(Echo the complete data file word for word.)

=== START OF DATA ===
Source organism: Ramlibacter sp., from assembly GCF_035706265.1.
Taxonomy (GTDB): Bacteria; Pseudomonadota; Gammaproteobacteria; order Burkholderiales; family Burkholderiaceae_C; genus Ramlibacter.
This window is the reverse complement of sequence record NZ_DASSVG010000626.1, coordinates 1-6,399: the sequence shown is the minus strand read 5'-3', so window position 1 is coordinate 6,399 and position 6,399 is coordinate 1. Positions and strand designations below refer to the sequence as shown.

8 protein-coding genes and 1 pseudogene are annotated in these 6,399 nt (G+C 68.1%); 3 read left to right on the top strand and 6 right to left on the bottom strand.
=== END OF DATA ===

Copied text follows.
Source organism: Ramlibacter sp., from assembly GCF_035706265.1.
Taxonomy (GTDB): Bacteria; Pseudomonadota; Gammaproteobacteria; order Burkholderiales; family Burkholderiaceae_C; genus Ramlibacter.
This window is the reverse complement of sequence record NZ_DASSVG010000626.1, coordinates 1-6,399: the sequence shown is the minus strand read 5'-3', so window position 1 is coordinate 6,399 and position 6,399 is coordinate 1. Positions and strand designations below refer to the sequence as shown.

8 protein-coding genes and 1 pseudogene are annotated in these 6,399 nt (G+C 68.1%); 3 read left to right on the top strand and 6 right to left on the bottom strand.